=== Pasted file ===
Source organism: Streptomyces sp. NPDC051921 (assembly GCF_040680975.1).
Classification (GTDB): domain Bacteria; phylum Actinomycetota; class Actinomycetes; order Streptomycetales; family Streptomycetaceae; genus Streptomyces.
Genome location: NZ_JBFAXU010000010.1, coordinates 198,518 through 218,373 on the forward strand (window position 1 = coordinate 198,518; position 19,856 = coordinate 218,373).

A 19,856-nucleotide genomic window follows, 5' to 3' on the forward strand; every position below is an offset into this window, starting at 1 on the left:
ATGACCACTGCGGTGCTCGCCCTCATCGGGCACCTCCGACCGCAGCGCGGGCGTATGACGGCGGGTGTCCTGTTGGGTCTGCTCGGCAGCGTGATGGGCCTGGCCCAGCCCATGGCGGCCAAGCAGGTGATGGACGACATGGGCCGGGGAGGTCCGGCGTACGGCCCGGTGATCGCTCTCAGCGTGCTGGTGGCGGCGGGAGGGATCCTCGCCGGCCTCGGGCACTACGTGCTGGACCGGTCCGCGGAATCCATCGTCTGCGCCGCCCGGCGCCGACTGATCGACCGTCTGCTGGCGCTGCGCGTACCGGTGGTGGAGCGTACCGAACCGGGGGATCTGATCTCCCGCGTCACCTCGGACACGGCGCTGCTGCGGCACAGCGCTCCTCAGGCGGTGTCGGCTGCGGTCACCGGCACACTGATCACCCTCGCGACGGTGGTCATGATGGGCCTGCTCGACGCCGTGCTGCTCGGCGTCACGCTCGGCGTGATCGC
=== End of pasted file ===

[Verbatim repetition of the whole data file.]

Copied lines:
Source organism: Streptomyces sp. NPDC051921 (assembly GCF_040680975.1).
Classification (GTDB): domain Bacteria; phylum Actinomycetota; class Actinomycetes; order Streptomycetales; family Streptomycetaceae; genus Streptomyces.
Genome location: NZ_JBFAXU010000010.1, coordinates 198,518 through 218,373 on the forward strand (window position 1 = coordinate 198,518; position 19,856 = coordinate 218,373).

A 19,856-nucleotide genomic window follows, 5' to 3' on the forward strand; every position below is an offset into this window, starting at 1 on the left:
ATGACCACTGCGGTGCTCGCCCTCATCGGGCACCTCCGACCGCAGCGCGGGCGTATGACGGCGGGTGTCCTGTTGGGTCTGCTCGGCAGCGTGATGGGCCTGGCCCAGCCCATGGCGGCCAAGCAGGTGATGGACGACATGGGCCGGGGAGGTCCGGCGTACGGCCCGGTGATCGCTCTCAGCGTGCTGGTGGCGGCGGGAGGGATCCTCGCCGGCCTCGGGCACTACGTGCTGGACCGGTCCGCGGAATCCATCGTCTGCGCCGCCCGGCGCCGACTGATCGACCGTCTGCTGGCGCTGCGCGTACCGGTGGTGGAGCGTACCGAACCGGGGGATCTGATCTCCCGCGTCACCTCGGACACGGCGCTGCTGCGGCACAGCGCTCCTCAGGCGGTGTCGGCTGCGGTCACCGGCACACTGATCACCCTCGCGACGGTGGTCATGATGGGCCTGCTCGACGCCGTGCTGCTCGGCGTCACGCTCGGCGTGATCGC